Hardly any mention of climate change at Tory Conference

It’s been an interesting Tory Conference from a climate perspective in terms of what has – and hasn’t – been talked about.

Neither prime minister David Cameron nor the head of his climate and energy department, Amber Rudd – both of whom have pledged their commitment to a deal at the upcoming Paris climate talks – mentioned the international negotiations in their speeches at the Conservative conference.

At last year’s Ban Ki Moon summit in New York the PM urged a global agreement in Paris in December, and signed a pledge to tackle climate change.

Rudd, who before taking up the brief at DECC (Department of Energy and Climate Change) espoused her commitment to making a global climate deal in Paris – saying, “I don’t think you could get a cigarette paper between me and Labour on our commitment to getting a deal in Paris” –  also mentioned the upcoming talks a sum total of zero times.

Recently, Cameron has argued we need to keep global warming within the 2 degrees threshold because extreme poverty and climate change go hand in hand. And of course he’s posed with huskies and touted the “greenest government ever” line. Despite all this, Cameron mentioned “tackling climate change” only once in his speech – and even then only in passing.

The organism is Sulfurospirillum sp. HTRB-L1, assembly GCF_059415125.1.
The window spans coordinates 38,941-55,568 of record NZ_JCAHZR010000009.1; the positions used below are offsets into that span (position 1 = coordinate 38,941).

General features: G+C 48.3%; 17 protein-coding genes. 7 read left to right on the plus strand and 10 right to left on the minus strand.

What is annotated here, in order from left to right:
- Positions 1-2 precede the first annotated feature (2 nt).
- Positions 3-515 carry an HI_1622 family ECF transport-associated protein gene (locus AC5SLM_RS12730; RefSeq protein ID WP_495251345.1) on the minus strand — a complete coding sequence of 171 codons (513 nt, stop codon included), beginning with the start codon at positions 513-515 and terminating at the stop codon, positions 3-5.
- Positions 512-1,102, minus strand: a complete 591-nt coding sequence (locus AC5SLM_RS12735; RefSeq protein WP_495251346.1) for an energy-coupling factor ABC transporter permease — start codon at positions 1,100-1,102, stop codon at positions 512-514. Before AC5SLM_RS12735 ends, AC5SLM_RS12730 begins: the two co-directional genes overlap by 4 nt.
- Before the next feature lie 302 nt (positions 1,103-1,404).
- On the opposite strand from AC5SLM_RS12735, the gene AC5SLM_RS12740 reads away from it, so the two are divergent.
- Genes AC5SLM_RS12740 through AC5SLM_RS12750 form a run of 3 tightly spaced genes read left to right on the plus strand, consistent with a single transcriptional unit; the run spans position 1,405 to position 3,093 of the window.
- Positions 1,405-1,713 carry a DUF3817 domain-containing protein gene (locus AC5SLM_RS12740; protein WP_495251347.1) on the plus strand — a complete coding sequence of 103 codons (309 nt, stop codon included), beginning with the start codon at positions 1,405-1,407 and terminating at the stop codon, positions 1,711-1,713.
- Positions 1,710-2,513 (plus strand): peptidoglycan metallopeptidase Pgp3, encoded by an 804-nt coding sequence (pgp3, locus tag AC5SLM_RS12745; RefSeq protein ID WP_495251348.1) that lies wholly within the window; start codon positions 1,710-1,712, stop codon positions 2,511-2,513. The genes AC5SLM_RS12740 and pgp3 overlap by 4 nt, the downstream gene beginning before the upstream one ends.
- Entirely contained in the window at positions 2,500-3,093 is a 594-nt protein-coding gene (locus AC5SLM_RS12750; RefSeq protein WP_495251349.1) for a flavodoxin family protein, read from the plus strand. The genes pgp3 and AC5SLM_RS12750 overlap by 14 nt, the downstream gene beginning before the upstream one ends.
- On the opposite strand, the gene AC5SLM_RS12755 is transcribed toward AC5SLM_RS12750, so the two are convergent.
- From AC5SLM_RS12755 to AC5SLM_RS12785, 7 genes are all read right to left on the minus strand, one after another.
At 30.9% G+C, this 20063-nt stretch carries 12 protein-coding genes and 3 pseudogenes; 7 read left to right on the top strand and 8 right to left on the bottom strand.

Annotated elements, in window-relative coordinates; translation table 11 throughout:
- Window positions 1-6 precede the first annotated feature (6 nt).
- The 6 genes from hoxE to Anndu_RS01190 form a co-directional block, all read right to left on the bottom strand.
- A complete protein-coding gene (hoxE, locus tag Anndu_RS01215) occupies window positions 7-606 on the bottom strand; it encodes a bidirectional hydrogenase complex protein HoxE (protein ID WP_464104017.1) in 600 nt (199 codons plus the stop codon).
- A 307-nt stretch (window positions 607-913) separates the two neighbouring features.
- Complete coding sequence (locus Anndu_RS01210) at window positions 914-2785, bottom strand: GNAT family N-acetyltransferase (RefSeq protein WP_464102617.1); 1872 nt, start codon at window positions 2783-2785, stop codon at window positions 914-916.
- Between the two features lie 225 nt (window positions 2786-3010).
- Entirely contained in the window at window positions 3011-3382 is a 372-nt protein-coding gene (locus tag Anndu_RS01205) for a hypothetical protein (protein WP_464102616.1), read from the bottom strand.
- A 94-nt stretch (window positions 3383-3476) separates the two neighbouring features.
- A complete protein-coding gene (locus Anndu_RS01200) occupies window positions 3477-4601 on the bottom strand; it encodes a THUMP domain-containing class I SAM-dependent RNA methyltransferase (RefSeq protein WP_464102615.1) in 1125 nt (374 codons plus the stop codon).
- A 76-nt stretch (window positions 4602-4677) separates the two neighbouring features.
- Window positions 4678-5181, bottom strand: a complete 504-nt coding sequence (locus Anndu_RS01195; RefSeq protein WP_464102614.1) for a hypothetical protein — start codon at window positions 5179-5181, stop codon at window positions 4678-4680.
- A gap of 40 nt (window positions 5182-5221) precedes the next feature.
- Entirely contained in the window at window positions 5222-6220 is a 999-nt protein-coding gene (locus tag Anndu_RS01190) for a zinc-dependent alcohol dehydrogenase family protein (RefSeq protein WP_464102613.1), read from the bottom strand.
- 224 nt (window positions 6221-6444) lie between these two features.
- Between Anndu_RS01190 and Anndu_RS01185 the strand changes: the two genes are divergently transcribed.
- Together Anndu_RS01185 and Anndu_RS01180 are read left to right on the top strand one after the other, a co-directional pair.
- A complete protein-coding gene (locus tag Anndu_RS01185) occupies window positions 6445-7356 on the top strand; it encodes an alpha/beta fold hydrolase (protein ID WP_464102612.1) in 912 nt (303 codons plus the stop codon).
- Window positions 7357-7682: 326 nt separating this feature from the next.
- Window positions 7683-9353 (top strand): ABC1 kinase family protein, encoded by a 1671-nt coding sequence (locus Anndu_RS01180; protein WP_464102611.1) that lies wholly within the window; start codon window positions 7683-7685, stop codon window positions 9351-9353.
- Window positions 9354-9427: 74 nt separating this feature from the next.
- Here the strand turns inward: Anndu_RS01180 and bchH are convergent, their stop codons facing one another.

Secretaries of state that are influential on climate and energy policy only mentioned climate change three times in their conference speeches: energy and climate secretary Amber Rudd twice and Defra secretary Liz Truss once.

Other relevant heads of departments, including chancellor George Osborne, business secretary Sajid Javid, health secretary Jeremy Hunt, and communities secretary Greg Clark mentioned climate change, the Paris talks, or renewable technologies a resounding… zero times.

Government admits renewables policies hurting investor confidence

Rudd did talk about renewables, including wind and solar power (not always positively), as you would expect given that it’s within her remit. But no other leading minister with a stake in the climate change issue – not even from the communities or rural affairs departments – spoke about the technologies at all.

Perhaps this is not surprising in the context of the renewables subsidy bonfire that Rudd has been leading – withdrawing or reducing support for small-scale solar projects and onshore wind and solar farms.

But at a fringe event, a minister in Rudd’s department – Andrea Leadsom – indicated the policy had dented investor confidence. This was the first time the government had admitted the policy was harming industry.

The UK dropped out of EY’s top ten ranking of places to invest in renewables for the first time last month, and leading energy policy academics saying confusing signals out of DECC was the biggest threat to UK clean energy.

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